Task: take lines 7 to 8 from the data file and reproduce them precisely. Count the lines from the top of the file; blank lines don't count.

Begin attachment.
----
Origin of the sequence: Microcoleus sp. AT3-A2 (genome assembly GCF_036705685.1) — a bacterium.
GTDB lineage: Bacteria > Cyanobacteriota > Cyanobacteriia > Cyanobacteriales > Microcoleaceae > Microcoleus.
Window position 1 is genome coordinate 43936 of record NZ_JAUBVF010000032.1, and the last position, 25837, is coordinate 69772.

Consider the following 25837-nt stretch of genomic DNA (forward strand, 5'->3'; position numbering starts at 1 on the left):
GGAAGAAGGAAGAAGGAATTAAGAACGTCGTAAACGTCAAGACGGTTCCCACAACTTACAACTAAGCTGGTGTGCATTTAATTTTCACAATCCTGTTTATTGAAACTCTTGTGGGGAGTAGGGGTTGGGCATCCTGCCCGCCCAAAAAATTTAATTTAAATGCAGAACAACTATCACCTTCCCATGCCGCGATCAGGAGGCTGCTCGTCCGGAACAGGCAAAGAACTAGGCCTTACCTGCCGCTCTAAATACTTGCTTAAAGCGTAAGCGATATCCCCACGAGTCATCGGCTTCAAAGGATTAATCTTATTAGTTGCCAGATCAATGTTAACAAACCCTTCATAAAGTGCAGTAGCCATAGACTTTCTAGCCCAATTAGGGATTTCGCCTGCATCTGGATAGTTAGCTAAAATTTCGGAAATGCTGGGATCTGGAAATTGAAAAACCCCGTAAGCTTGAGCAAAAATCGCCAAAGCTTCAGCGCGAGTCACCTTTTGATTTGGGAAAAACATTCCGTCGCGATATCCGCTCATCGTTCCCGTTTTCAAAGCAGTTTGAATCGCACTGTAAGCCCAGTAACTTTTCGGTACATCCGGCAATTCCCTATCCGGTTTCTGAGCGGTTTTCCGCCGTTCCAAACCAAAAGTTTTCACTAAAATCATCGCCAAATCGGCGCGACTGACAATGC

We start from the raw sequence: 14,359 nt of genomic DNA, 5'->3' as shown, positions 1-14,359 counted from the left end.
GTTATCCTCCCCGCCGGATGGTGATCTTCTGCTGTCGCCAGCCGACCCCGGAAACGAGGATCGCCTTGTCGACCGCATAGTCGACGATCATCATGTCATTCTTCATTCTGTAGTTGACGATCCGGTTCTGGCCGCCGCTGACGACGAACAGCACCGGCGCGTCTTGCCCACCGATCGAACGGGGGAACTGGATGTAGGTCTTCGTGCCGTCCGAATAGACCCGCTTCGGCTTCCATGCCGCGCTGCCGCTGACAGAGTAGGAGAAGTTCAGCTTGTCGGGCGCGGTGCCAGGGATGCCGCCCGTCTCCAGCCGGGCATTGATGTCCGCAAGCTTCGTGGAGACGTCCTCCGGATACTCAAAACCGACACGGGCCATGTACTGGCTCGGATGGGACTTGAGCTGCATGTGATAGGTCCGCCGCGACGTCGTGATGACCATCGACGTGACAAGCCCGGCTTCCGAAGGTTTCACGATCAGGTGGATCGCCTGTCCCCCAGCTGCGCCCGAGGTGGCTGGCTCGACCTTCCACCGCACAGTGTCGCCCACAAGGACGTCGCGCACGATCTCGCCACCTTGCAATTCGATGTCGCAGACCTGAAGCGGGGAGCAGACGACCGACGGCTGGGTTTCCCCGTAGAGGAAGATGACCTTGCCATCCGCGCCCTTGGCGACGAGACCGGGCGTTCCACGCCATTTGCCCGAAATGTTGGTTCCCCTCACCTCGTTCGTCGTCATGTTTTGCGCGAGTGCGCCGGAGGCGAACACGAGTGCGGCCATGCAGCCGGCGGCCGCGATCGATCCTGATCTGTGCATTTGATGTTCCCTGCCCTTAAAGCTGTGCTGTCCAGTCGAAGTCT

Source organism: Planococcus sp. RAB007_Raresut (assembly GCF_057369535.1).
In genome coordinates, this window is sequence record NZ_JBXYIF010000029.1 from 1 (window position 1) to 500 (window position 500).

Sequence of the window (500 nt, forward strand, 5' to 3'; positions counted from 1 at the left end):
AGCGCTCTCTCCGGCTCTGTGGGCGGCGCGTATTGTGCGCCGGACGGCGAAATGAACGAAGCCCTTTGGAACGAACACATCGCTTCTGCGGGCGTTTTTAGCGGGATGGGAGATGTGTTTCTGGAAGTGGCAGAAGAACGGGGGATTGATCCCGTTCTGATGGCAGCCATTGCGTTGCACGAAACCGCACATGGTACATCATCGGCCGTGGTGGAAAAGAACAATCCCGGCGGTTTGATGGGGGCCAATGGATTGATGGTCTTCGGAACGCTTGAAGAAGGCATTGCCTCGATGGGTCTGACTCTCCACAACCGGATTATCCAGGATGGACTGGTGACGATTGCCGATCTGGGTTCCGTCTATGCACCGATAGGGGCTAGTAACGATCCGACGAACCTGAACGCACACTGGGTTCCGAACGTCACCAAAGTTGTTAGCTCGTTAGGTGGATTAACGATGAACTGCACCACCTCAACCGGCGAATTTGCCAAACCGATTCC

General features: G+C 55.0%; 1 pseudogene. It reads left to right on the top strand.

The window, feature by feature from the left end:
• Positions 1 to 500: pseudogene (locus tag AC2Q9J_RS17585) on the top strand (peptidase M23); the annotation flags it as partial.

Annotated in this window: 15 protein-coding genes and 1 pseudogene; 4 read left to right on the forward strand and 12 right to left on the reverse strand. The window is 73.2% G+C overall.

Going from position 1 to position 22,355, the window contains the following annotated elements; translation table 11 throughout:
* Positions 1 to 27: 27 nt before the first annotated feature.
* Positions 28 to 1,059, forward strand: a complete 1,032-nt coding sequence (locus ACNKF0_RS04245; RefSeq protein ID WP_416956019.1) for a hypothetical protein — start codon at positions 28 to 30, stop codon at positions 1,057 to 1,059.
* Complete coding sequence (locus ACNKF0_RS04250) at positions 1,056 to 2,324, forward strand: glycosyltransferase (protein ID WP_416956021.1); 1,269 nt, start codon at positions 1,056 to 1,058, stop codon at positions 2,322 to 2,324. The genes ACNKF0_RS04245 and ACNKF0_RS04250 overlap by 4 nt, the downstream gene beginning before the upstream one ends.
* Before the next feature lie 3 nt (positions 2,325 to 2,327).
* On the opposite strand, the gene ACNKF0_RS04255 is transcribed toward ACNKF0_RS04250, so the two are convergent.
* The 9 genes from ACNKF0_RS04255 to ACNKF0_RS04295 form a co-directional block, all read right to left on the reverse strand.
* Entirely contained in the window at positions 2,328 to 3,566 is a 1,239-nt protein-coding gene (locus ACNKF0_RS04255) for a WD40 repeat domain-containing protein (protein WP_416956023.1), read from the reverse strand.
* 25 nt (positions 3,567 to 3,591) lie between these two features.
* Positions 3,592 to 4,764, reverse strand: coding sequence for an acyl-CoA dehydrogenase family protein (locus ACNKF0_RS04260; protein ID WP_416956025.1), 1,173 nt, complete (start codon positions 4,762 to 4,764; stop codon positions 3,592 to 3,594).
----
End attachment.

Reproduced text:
GTTATCCTCCCCGCCGGATGGTGATCTTCTGCTGTCGCCAGCCGACCCCGGAAACGAGGATCGCCTTGTCGACCGCATAGTCGACGATCATCATGTCATTCTTCATTCTGTAGTTGACGATCCGGTTCTGGCCGCCGCTGACGACGAACAGCACCGGCGCGTCTTGCCCACCGATCGAACGGGGGAACTGGATGTAGGTCTTCGTGCCGTCCGAATAGACCCGCTTCGGCTTCCATGCCGCGCTGCCGCTGACAGAGTAGGAGAAGTTCAGCTTGTCGGGCGCGGTGCCAGGGATGCCGCCCGTCTCCAGCCGGGCATTGATGTCCGCAAGCTTCGTGGAGACGTCCTCCGGATACTCAAAACCGACACGGGCCATGTACTGGCTCGGATGGGACTTGAGCTGCATGTGATAGGTCCGCCGCGACGTCGTGATGACCATCGACGTGACAAGCCCGGCTTCCGAAGGTTTCACGATCAGGTGGATCGCCTGTCCCCCAGCTGCGCCCGAGGTGGCTGGCTCGACCTTCCACCGCACAGTGTCGCCCACAAGGACGTCGCGCACGATCTCGCCACCTTGCAATTCGATGTCGCAGACCTGAAGCGGGGAGCAGACGACCGACGGCTGGGTTTCCCCGTAGAGGAAGATGACCTTGCCATCCGCGCCCTTGGCGACGAGACCGGGCGTTCCACGCCATTTGCCCGAAATGTTGGTTCCCCTCACCTCGTTCGTCGTCATGTTTTGCGCGAGTGCGCCGGAGGCGAACACGAGTGCGGCCATGCAGCCGGCGGCCGCGATCGATCCTGATCTGTGCATTTGATGTTCCCTGCCCTTAAAGCTGTGCTGTCCAGTCGAAGTCT

Source organism: Planococcus sp. RAB007_Raresut (assembly GCF_057369535.1).